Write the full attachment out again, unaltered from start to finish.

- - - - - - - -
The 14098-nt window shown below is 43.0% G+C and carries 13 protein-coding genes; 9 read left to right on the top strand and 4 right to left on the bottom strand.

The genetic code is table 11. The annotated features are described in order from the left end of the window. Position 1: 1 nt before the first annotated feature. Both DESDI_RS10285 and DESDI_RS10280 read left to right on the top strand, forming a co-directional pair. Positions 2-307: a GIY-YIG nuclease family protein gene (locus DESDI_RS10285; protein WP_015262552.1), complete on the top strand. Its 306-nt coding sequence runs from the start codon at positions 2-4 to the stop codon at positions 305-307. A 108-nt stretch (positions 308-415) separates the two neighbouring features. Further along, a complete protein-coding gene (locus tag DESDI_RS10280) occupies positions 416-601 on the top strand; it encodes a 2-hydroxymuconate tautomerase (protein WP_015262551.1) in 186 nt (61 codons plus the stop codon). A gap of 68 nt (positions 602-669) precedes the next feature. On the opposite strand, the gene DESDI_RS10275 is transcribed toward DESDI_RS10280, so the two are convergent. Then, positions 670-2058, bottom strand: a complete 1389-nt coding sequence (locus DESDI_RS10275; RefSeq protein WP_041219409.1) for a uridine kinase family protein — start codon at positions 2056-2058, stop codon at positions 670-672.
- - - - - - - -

The 14098-nt window shown below is 43.0% G+C and carries 13 protein-coding genes; 9 read left to right on the top strand and 4 right to left on the bottom strand.

The genetic code is table 11. The annotated features are described in order from the left end of the window. Position 1: 1 nt before the first annotated feature. Both DESDI_RS10285 and DESDI_RS10280 read left to right on the top strand, forming a co-directional pair. Positions 2-307: a GIY-YIG nuclease family protein gene (locus DESDI_RS10285; protein WP_015262552.1), complete on the top strand. Its 306-nt coding sequence runs from the start codon at positions 2-4 to the stop codon at positions 305-307. A 108-nt stretch (positions 308-415) separates the two neighbouring features. Further along, a complete protein-coding gene (locus tag DESDI_RS10280) occupies positions 416-601 on the top strand; it encodes a 2-hydroxymuconate tautomerase (protein WP_015262551.1) in 186 nt (61 codons plus the stop codon). A gap of 68 nt (positions 602-669) precedes the next feature. On the opposite strand, the gene DESDI_RS10275 is transcribed toward DESDI_RS10280, so the two are convergent. Then, positions 670-2058, bottom strand: a complete 1389-nt coding sequence (locus DESDI_RS10275; RefSeq protein WP_041219409.1) for a uridine kinase family protein — start codon at positions 2056-2058, stop codon at positions 670-672.